by Ruth Griffiths
I enjoyed touring the Prince Albert Historical Museum following a guided walk on the Rotary Trail beside the North Saskatchewan River. A display of old business machines elicited memories of compact portable typewriters that my friend and I had used as young adults. During these Covid times we spend a lot of time using electronic keyboards, but we rarely think about how the standard keyboard came to be.
The first mechanical machine for writing letters was introduced 300 years ago. The typewriter was invented and reinvented several times. By about 1910, a more or less standardized version had emerged. Electric typewriters were introduced about a century ago but when I started work at The Daily Herald in 1981, we were still using manual typewriters in the newsroom. The noise was deafening! We switched to an electronic typesetting machine and soon after that personal computers, linked to a common memory storage area.
The most common keyboard configuration today is QWERTY. The name comes from the first six keys on the top letter row of the keyboard from left to right: Q-W-E-R-T-Y. The arrangement of letters is neither logical nor intuitive. In fact, the letters are arranged on the keyboard so they slow down the typist. Typewriter operators were able to strike the keys so quickly that the type bars became wedged together as they struck the typewriter ribbon in rapid succession.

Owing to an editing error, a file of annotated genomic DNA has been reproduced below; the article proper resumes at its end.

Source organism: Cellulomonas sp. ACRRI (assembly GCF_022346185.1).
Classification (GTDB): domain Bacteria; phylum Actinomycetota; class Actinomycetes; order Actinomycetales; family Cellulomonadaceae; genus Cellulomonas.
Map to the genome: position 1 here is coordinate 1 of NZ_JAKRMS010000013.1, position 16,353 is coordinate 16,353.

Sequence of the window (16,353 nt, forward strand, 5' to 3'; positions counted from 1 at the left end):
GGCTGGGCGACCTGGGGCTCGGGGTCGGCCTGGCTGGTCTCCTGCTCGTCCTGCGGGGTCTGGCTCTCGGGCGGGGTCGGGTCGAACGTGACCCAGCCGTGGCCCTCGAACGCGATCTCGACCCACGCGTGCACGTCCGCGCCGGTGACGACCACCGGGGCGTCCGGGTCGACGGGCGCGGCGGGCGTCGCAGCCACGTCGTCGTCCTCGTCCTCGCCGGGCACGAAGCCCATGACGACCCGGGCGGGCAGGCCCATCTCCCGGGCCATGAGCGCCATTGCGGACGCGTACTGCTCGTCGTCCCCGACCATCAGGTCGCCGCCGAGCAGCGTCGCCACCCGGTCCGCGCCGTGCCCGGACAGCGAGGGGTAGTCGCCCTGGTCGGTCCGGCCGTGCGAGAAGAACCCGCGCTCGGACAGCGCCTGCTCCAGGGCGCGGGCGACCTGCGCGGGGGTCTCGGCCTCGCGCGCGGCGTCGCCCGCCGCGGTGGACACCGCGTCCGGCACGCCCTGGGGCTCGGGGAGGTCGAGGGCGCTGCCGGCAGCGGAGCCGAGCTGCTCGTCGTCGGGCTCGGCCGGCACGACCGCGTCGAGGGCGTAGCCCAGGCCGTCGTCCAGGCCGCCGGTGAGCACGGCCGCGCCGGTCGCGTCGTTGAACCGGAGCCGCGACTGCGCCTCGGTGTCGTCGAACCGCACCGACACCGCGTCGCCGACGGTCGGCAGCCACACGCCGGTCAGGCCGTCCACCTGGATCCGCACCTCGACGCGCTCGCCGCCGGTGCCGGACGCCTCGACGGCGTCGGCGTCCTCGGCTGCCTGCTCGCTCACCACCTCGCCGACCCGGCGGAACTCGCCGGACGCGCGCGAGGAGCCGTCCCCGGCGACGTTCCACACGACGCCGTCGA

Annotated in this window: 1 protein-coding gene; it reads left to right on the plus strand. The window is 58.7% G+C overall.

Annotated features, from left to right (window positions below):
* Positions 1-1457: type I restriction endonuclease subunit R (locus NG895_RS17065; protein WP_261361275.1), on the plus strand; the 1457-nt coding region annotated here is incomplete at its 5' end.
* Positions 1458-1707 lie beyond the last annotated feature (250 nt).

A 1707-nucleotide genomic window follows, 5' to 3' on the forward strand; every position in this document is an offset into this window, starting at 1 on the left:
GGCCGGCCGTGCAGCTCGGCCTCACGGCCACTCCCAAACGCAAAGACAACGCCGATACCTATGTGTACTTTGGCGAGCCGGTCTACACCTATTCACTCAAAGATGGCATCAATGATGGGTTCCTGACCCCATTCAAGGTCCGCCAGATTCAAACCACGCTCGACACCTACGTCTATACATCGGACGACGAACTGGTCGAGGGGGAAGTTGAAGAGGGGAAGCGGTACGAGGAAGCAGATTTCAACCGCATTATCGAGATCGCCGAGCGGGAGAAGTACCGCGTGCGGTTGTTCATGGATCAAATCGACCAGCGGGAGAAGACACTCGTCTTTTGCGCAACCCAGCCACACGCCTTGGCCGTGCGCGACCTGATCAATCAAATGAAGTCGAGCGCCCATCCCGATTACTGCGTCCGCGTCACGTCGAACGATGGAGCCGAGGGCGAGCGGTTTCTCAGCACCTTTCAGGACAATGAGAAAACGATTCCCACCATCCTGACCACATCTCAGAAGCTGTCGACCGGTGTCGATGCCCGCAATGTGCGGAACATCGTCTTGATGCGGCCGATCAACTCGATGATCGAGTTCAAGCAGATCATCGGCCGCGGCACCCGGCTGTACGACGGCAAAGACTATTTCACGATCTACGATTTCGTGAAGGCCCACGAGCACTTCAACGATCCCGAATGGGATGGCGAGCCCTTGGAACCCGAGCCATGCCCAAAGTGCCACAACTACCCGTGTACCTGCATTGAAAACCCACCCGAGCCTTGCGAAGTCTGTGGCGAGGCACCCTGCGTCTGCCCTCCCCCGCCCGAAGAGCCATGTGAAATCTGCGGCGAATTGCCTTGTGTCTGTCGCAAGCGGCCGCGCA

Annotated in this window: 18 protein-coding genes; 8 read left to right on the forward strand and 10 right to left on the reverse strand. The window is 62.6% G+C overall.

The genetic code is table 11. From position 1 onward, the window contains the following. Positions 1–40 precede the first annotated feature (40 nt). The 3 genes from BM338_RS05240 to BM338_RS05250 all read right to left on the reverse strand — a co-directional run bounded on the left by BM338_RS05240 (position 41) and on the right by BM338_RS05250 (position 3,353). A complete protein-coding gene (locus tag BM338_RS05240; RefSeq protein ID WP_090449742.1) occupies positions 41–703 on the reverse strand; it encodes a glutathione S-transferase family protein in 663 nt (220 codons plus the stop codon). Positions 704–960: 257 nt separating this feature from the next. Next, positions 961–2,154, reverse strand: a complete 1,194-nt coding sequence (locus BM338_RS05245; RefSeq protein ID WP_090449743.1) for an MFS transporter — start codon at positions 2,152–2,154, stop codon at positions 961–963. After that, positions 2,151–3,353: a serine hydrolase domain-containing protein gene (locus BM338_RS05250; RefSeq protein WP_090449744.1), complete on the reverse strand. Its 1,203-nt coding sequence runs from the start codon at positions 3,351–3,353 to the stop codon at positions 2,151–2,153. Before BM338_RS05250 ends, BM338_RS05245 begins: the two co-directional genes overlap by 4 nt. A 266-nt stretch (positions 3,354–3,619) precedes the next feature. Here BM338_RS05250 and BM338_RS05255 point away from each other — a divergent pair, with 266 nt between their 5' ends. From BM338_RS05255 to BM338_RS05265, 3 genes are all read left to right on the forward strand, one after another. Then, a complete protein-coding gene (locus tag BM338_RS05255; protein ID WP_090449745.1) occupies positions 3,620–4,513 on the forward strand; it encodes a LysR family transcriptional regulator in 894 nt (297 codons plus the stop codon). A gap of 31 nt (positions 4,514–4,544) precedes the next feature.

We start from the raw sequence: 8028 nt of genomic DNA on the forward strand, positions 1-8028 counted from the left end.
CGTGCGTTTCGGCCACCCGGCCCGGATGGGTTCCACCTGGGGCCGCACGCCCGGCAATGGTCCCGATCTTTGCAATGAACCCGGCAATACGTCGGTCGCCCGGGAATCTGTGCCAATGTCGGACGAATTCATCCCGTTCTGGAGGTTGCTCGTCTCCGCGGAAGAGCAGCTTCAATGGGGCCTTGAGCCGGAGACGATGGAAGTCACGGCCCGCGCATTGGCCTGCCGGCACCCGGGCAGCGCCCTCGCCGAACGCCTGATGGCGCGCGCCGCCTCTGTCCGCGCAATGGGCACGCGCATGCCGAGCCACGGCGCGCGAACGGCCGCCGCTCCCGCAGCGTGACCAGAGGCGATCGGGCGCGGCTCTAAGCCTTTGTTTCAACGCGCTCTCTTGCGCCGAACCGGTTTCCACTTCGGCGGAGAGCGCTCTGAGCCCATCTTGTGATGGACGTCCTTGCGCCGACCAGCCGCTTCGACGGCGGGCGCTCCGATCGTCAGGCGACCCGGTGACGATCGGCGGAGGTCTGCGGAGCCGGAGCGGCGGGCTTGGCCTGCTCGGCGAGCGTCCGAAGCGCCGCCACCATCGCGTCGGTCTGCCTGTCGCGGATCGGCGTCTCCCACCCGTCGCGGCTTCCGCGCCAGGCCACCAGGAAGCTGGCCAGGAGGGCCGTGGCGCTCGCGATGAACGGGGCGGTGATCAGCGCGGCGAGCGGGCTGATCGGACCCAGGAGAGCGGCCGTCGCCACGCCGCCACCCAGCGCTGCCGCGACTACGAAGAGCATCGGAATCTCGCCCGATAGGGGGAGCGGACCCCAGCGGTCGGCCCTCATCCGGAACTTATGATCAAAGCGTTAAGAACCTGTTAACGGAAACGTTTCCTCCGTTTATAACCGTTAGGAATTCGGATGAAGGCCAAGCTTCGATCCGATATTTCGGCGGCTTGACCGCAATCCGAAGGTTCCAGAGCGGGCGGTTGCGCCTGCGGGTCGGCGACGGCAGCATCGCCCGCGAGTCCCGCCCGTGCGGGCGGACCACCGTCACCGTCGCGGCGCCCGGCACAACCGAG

In an episode of the TV series Downton Abbey, a maid upgrades her lot in life by learning to type. She becomes a typewriter. (“Typewriter” that time applied both to the machine and the operator of it.)
Operating business machines offered employment for a whole generation of women around the middle of the last century. For example, my mother was fresh out of high school when she was trained by an Edmonton gas company to operate a comptometer… the first key-driven mechanical calculator. By the 1960s, electronic calculators were already replacing manual calculators, but by then, women were well established in business offices everywhere.
I wouldn’t like to go back to using a manual typewriter with its messy ribbons, carbon paper and correcting fluid. But at least you weren’t squinting at a screen all day when you used one of those old clunkers.